These five UserInterfacePatterns
are often described by WardAndKent
though they never (yet) wrote them down. They were
first applied by the SemiconductorTestSystemsGroup
I have seen a lot of patterns about the low level aspects of user interface programming, and I have seen patterns on how to approach designing for the user. Last year, I co-authored a pattern language that tried to address what I felt fell through the cracks: Patterns that address the whole user's experience with a piece of software. I wanted to bridge the gap between SoftwareDesign
(where some user interface experts call their home) and SoftwareEngineering
(where most programmers live).
It didn't make the cut for the PLoP96 book, but some people have found it useful and I got positive feedback at the conference. If you get a chance, check out http://www.maplefish.com/todd/papers/experiences/Experiences.html
and let me know what you think.
It is interesting that so few user interface patterns have been written.
I guess that just validates the stereotypes about programmers.
An interesting subarea of UserInterfacePatterns
In 1995, I was consulting for a client who was a psychologist. The team I was on tried every graphical user interface structure for database applications that was popular at that point in the industry--single document interface, multiple document interface, VB 1.x style interface. However the client didn't like any of these designs. Finally, we decided to try an interface style based on the look and feel of the Web (we were programming in Delphi), where TheDataIsTheUserInterface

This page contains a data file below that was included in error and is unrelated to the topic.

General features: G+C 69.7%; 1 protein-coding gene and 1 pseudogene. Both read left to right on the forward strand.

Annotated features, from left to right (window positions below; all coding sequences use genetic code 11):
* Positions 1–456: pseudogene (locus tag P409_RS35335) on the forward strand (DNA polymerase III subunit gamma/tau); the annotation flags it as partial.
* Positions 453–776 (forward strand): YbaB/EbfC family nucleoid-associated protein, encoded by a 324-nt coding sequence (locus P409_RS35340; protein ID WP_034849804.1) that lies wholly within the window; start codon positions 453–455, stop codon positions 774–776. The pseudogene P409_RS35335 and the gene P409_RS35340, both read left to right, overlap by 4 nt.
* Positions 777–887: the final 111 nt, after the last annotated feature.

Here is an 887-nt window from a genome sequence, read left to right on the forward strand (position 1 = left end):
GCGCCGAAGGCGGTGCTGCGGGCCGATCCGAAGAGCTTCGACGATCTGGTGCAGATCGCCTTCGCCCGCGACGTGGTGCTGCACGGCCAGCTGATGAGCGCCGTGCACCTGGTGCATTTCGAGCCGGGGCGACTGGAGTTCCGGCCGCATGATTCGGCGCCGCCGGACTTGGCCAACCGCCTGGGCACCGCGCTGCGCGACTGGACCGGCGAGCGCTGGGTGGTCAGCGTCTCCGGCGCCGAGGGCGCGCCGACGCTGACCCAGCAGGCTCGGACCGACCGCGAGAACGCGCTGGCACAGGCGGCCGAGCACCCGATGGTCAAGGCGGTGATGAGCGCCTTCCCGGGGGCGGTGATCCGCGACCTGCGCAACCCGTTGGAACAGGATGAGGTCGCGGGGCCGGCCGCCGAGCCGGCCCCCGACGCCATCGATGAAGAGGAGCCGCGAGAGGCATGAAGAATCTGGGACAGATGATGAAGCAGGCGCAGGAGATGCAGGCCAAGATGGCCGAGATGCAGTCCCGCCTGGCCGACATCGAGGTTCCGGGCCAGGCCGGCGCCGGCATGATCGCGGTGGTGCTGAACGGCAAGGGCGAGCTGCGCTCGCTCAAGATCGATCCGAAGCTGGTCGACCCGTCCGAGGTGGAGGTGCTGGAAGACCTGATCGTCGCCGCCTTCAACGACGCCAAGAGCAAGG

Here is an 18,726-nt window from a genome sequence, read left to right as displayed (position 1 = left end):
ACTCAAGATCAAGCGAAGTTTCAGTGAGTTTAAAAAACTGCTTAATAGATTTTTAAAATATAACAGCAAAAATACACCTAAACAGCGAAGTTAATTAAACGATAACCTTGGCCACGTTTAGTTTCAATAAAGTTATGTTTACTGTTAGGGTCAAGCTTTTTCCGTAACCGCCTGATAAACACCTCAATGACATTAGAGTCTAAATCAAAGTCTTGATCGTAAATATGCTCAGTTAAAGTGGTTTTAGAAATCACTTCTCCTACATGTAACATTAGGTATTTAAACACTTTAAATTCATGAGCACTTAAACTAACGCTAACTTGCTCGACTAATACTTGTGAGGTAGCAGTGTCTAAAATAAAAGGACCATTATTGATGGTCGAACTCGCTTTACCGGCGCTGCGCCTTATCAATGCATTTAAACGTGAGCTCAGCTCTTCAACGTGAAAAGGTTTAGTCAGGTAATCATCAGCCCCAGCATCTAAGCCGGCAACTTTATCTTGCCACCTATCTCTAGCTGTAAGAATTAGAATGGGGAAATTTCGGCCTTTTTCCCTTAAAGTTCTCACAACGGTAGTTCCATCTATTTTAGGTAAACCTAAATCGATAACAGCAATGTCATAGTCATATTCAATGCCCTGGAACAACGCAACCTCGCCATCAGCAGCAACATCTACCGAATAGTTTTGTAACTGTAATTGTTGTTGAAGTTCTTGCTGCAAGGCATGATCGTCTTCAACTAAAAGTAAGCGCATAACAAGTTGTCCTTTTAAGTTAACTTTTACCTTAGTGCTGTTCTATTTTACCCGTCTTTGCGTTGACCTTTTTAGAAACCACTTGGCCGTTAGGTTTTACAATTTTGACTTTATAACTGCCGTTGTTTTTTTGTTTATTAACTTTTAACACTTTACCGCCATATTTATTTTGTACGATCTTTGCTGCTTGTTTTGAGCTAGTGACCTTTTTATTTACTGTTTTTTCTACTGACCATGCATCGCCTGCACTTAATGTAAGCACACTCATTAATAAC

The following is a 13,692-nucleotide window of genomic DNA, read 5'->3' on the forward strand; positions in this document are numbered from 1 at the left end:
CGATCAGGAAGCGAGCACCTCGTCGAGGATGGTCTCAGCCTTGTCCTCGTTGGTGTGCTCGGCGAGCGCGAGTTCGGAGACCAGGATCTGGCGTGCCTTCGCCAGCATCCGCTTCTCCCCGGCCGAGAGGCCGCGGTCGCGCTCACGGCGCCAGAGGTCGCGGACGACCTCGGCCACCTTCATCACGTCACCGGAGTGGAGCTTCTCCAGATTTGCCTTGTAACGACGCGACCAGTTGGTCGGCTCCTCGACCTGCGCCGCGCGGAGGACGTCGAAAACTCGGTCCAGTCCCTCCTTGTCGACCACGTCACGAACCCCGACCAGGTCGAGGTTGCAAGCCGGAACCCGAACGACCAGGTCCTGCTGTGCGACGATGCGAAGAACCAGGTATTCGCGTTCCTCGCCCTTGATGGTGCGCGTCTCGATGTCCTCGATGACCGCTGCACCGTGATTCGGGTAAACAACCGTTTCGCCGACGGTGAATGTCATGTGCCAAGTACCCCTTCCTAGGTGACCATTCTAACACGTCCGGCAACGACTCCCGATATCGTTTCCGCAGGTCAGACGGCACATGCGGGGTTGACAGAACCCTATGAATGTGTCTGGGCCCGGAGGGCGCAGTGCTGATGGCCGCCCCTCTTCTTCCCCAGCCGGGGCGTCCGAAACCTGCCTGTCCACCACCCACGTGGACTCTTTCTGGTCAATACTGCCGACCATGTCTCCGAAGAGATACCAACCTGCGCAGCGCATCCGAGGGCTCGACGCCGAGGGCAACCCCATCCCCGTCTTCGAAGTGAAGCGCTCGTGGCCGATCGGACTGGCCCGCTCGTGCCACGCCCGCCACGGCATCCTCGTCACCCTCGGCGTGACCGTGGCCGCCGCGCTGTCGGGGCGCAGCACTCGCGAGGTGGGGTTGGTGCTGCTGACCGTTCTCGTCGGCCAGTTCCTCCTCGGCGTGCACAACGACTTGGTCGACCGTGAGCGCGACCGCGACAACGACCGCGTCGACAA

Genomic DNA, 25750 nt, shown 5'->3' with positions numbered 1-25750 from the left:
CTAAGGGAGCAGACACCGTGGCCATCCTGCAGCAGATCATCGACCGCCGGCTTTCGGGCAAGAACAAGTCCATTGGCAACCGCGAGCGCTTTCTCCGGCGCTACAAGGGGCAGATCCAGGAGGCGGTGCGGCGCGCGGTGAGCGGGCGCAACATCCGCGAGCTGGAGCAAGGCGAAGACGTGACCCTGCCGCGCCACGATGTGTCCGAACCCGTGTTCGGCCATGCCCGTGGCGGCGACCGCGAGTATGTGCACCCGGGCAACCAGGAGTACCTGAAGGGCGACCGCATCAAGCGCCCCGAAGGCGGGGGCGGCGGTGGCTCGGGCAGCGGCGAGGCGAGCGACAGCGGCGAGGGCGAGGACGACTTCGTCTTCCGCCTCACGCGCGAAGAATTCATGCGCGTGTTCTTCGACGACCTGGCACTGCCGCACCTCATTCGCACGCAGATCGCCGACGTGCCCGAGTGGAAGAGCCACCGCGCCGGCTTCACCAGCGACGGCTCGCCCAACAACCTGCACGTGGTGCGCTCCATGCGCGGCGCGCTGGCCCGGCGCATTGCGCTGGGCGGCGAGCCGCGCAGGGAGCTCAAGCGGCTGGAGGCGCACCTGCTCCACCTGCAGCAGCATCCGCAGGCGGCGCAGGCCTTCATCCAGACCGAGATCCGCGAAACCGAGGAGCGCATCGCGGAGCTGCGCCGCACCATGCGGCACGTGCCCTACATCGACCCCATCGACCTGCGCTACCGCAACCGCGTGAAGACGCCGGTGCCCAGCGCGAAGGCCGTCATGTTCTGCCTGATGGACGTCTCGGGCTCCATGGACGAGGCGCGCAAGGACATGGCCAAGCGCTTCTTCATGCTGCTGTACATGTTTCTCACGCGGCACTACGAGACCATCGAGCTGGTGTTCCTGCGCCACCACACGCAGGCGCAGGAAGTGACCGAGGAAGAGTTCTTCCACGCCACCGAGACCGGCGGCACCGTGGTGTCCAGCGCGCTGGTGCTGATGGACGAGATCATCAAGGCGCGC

. The toolbar became a list of StartingPoints
into data browsing and editing screens, and from there on, the data was presented in the natural hyperlinked graph that represented its underlying structure. The client was finally pleased with the results.
In 1998, I had a second consulting assignment where I decided to try the same technique again. This time we were rewriting a Clipper application for Windows. To my astonishment, the client--who was also the original Clipper programmer--had written a similar interface based on TheDataIsTheUserInterface
for his Clipper application. So we easily rewrote the application for Windows, and gave it some Web functionality in the process.
I have since written a completely web-based presentation program using TheDataIsTheUserInterface
, and this has been extremely successful.
I'm not sure if TheDataIsTheUserInterface
is specific enough to be a pattern, but thought that bringing it up here might spur some discussion about what might be.
- What common web interface designs reflect patterns?
- What interface designs tend to be unique to web applications?
covers some of these issues
There are a number of excellent UI Patterns, with clear and detailed explanations at http://www.welie.com/
. Each pattern is described with the problem that it solves, the rationale behind its solution, as well as examples and places where you'd be likely to use it.
A pattern language for (the user interface of) business intelligence applications is available from http://docs.felixkaiser.com/go/a-pattern-language-for-business-intelligence
See also GuiGuidelines